Recording Firms Win Copyright Ruling
Recording Firms Win Copyright Ruling
Judge Orders Verizon to Identify Internet Customer Who Used
By Jonathan Krim
Washington Post Staff Writer
Wednesday, January 22, 2003; Page E01
An Internet service provider must turn over the identity of one of its
customers suspected of illegally trading music files, a federal judge
ruled yesterday, handing the recording industry a powerful new weapon
in its efforts to crack down on what it considers digital piracy.
In a closely watched test case of how much anonymity Internet users
can expect, U.S. District Judge John D. Bates ordered the online
division of Verizon Communications Inc. to give the Recording Industry
Association of America (RIAA) the name of a Verizon customer who had
downloaded as many as 600 songs a day using the popular Kazaa
If the decision survives a promised appeal, it means that people who
use such file-swapping programs could be targeted for legal action by
entertainment companies. Because file sharing is popular with
teenagers, their parents also could be in the cross hairs if they are
the official subscribers of online services that connect their homes
to the Internet.
The major labels have been waging fierce legal battles against
file-sharing services, successfully shutting down the pioneering
Napster Inc. and recently winning a ruling that the overseas-based
Kazaa service could be sued in the United States. But online file
sharing, which allows users to trade songs without paying for them,
has persisted, costing the industry an estimated $5 billion in lost
revenue last year worldwide.
The Kazaa software has been downloaded more than 100 million times.
Now the industry can zero in on individuals as well, legal experts
"This will be a big club in the hands of the entertainment industry,"
said Jonathan Band, a Washington lawyer who specializes in Internet
law. "They will definitely be able to reach a class of users that they
have not been able to reach until now."
Cary Sherman, president of the RIAA, hailed the decision.
"The illegal distribution of music on the Internet is a serious issue
for musicians, songwriters and other copyright owners," he said in a
statement. "Now that the court has ordered Verizon to live up to its
obligation under the law, we look forward to contacting the account
holder whose identity we were seeking so we can let them know that
what they are doing is illegal."
Sarah B. Deutsch, Verizon's associate general counsel, countered that
the judge improperly interpreted the law and that the company would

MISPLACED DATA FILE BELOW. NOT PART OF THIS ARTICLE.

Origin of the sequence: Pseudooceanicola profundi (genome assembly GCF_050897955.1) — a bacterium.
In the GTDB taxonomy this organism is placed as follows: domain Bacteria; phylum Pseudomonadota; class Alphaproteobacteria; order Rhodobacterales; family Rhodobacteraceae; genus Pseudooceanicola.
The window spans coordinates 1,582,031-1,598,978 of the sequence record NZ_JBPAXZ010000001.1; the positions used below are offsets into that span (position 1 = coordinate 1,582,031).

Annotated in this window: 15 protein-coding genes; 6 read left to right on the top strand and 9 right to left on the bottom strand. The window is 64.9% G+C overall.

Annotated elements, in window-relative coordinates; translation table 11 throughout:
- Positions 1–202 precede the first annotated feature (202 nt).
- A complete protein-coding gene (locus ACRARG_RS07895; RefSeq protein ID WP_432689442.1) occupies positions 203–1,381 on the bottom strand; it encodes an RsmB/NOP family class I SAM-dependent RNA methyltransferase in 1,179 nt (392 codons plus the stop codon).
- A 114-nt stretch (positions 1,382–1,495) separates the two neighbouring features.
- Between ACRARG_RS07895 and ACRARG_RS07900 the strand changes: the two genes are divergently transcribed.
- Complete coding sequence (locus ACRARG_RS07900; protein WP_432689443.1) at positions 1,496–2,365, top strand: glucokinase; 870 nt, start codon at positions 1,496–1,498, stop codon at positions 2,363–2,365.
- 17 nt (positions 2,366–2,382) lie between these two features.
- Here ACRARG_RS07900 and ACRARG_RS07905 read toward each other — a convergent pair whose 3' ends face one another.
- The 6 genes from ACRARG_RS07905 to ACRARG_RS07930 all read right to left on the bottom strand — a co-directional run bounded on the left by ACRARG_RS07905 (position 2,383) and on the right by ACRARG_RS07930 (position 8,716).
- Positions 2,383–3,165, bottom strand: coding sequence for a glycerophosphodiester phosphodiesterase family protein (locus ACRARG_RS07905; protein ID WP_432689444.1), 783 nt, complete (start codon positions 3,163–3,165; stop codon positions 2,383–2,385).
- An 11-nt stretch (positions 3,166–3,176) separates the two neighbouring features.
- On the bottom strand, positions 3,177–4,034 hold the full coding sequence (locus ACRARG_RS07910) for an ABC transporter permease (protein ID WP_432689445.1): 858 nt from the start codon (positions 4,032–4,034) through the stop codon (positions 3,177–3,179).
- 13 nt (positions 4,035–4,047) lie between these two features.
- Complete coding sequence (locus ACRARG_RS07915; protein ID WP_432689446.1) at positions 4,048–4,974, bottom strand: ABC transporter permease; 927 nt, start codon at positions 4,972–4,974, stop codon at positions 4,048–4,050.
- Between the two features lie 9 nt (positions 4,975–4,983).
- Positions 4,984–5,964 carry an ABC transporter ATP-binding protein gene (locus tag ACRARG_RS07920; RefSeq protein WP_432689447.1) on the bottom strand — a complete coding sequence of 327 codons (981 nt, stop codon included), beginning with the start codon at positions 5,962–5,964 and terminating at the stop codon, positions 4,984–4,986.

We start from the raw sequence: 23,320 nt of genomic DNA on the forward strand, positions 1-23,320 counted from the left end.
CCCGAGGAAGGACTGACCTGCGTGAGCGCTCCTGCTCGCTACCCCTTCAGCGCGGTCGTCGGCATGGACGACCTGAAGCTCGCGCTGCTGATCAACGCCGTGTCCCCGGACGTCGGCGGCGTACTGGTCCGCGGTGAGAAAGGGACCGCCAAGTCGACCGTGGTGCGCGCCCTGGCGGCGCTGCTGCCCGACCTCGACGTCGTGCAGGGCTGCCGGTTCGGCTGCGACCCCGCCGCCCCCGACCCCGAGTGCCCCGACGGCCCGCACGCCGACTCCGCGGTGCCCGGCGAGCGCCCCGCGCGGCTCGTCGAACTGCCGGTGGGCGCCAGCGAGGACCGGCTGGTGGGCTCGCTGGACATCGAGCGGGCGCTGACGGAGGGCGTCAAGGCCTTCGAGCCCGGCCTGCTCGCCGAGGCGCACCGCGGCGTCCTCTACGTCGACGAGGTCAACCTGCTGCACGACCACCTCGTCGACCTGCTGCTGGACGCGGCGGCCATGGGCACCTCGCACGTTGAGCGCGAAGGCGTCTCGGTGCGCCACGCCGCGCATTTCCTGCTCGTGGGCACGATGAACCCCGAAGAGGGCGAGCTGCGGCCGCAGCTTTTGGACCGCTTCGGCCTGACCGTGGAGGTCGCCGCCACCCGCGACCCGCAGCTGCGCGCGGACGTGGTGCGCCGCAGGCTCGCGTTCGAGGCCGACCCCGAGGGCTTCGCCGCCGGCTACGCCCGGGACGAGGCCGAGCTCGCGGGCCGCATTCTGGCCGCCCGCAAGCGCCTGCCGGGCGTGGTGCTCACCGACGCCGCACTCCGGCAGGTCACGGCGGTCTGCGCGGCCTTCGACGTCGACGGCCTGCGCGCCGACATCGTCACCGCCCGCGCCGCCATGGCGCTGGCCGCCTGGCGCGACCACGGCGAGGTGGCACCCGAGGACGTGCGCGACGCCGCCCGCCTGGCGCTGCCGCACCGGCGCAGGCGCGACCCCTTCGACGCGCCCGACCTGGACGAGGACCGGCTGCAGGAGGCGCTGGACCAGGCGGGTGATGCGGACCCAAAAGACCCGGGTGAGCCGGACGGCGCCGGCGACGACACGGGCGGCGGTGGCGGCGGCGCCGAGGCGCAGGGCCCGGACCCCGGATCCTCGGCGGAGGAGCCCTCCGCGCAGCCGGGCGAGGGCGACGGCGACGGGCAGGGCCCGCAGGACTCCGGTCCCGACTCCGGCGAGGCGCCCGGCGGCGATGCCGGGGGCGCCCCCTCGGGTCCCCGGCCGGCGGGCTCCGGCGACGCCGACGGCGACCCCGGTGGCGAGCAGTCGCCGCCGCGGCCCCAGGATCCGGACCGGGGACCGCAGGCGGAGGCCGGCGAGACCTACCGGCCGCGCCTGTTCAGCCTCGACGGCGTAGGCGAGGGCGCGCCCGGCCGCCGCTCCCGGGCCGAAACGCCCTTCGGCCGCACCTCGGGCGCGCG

Internet service companies fear that if the decision stands, they will
be deluged by subpoenas from the music industry demanding the
identities of the tens of thousands of users, which will compromise
their privacy and have a "chilling effect" on consumers and the online
providers, she said.
Verizon also argued that the subpoena process is unfair to users
because it does not require judicial approval. Subpoenas can be issued
by the clerk of any federal court.
The case began last July, when the RIAA served Verizon with a subpoena
for the user's name under a provision of the 1998 Digital Millennium
Copyright Act (DMCA). The organization uses automated software to
scour the Internet and identify file swappers but can identify them
only by numeric Internet addresses on various networks. The RIAA also
asked Verizon to terminate the user's service, which Verizon refused
Verizon said it opposes digital piracy but argued that under the law
Internet service providers are required to provide such information
only if the offending material is stored on its network -- if, for
example, it provides Web hosting services -- and not if it is merely
the conduit for data transmission. Typically, the offending files
reside on users' computers, which they make publicly available over
the file-sharing networks.
But Bates ruled that the 1998 copyright act clearly specifies an
ability and process for copyright holders to demand the identities of
"Verizon's assertions to the contrary are refuted by the structure and
language of the DMCA," Bates wrote. "Verizon has provided no sound
reason why Congress would enable a copyright owner to obtain
identifying information from a service provider storing the infringing
material on its system, but would not enable a copyright owner to
obtain identifying information from a service provider transmitting
the material over its system."
That distinction is crucial to online providers. Providers often work
with law enforcement agencies to identify lawbreakers but have been
generally exempted from responsibility for the actions of their users
in non-criminal areas such as libel.
"We support the right of RIAA and other copyright owners to protect
their intellectually property," said David Baker, head of public
policy for online provider EarthLink. "But RIAA is misusing the DMCA
as a sword instead of a shield."
Some of the consumer groups that filed briefs in support of Verizon
argued that the DMCA is unconstitutional because it restricts users'
"fair use" rights to replay music and infringes on their privacy.